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The Limits Of Jim Crow: Race And The Provision Of Water And Sewerage Services In American Cities, 1880 1925

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  • Troesken, Werner
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    Abstract

    This article addresses two related questions. To what extent did cities and towns provide African Americans adequate water and sewer services during the era of Jim Crow (1880 1925)? What motivated local governments to allow African Americans access to water and sewerage services? In light of the treatment African Americans received from state and local governments in areas such as education and police protection, it seems odd that blacks would have received any water and sewer service. Two explanations considered focus on fear of epidemic disease, and variation in the extent of residential segregation over time and across cities.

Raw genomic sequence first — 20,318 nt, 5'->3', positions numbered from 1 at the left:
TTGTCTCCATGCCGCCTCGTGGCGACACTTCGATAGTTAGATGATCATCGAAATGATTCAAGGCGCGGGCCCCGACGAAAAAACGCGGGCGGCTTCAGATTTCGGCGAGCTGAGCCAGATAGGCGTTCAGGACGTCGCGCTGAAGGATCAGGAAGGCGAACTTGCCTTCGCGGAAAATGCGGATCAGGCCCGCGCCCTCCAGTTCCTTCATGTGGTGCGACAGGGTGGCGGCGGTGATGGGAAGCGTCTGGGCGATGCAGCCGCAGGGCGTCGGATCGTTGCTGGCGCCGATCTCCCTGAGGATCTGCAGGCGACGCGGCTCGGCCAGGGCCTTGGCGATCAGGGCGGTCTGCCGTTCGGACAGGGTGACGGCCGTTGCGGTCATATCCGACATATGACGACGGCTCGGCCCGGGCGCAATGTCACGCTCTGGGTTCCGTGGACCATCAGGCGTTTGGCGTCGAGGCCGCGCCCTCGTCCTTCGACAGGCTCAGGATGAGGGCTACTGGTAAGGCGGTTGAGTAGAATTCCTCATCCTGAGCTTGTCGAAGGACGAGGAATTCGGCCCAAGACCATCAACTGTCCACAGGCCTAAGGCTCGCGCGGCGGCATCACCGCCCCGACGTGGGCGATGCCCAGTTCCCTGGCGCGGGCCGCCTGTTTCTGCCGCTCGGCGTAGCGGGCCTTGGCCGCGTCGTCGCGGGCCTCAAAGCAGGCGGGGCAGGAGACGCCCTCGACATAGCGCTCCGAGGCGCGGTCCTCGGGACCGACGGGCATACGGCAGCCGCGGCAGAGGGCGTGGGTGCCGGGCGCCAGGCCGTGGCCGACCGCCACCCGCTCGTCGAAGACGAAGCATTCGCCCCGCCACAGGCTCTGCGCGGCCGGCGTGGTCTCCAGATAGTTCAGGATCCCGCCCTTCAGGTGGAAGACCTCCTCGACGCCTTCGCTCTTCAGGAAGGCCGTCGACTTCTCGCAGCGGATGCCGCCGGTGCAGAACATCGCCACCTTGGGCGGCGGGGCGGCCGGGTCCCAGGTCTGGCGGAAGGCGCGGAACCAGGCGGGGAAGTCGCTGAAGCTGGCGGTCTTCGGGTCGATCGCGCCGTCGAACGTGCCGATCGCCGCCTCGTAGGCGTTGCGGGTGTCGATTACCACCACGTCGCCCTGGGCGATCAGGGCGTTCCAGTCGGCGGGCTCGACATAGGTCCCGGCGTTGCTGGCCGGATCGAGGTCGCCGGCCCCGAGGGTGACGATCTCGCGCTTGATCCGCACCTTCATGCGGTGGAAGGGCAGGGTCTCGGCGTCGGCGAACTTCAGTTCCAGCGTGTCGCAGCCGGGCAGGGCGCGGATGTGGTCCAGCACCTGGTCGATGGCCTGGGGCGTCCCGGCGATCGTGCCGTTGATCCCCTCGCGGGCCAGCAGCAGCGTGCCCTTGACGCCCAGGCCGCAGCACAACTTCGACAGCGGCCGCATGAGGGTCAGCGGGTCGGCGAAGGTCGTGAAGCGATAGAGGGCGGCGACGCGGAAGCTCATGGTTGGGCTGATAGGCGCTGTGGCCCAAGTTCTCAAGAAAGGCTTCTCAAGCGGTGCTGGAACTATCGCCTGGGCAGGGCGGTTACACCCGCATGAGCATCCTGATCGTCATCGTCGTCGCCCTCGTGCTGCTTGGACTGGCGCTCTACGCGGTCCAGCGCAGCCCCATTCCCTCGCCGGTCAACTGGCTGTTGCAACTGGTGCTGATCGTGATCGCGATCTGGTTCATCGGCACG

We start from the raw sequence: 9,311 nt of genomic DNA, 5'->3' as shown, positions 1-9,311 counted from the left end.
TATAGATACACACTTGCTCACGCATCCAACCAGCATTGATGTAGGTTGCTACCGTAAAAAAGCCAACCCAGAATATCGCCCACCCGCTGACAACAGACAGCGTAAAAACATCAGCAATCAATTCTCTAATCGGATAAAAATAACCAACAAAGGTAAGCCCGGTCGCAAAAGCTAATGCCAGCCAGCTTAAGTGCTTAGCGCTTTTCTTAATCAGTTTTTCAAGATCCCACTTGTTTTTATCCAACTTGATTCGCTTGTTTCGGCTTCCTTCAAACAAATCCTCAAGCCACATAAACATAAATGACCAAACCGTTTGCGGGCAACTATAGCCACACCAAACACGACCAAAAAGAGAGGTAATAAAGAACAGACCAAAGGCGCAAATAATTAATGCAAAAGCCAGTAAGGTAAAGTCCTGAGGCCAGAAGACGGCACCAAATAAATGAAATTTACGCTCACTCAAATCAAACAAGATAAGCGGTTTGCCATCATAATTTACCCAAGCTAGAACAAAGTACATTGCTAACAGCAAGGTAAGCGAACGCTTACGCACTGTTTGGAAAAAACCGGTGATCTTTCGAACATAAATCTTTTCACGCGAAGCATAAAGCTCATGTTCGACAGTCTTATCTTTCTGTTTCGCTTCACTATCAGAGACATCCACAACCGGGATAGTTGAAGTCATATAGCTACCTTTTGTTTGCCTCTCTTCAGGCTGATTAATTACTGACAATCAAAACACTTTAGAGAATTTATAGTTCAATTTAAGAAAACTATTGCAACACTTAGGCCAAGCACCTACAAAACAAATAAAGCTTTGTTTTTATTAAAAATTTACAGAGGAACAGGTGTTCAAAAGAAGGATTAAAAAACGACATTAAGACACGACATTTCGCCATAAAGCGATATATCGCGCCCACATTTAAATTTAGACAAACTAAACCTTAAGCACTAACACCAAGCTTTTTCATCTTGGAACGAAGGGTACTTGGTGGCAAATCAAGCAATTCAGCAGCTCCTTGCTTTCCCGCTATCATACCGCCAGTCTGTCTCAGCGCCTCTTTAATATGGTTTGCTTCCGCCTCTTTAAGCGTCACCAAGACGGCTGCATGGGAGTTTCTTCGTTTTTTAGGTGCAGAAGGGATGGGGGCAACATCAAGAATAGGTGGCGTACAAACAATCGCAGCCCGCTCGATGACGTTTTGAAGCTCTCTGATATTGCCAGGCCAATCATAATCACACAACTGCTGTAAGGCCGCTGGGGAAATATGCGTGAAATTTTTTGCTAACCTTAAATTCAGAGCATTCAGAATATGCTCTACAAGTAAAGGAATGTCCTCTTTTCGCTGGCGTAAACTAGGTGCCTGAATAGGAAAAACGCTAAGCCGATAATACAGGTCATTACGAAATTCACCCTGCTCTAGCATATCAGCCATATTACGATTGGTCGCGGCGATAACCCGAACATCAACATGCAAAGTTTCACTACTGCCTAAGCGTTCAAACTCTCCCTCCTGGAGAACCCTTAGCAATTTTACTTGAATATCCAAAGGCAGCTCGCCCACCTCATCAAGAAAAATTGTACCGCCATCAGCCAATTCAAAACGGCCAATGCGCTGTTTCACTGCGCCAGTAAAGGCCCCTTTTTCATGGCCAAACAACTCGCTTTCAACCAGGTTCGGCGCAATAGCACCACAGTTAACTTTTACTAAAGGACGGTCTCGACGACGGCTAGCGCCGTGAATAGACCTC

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    Bibliographic Info

    Article provided by Cambridge University Press in its journal The Journal of Economic History.

    Volume (Year): 62 (2002)
    Issue (Month): 03 (September)
    Pages: 734-772

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    Handle: RePEc:cup:jechis:v:62:y:2002:i:03:p:734-772_00

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    Cited by:
    1. Leah Platt Boustan & Devin Bunten & Owen Hearey, 2013. "Urbanization in the United States, 1800-2000," NBER Working Papers 19041, National Bureau of Economic Research, Inc.
    2. David Frisvold & Ezra Golberstein, 2013. "The Effect of School Quality on Black-White Health Differences: Evidence From Segregated Southern Schools," Demography, Springer, vol. 50(6), pages 1989-2012, December.

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    1. Historical Economic Geography

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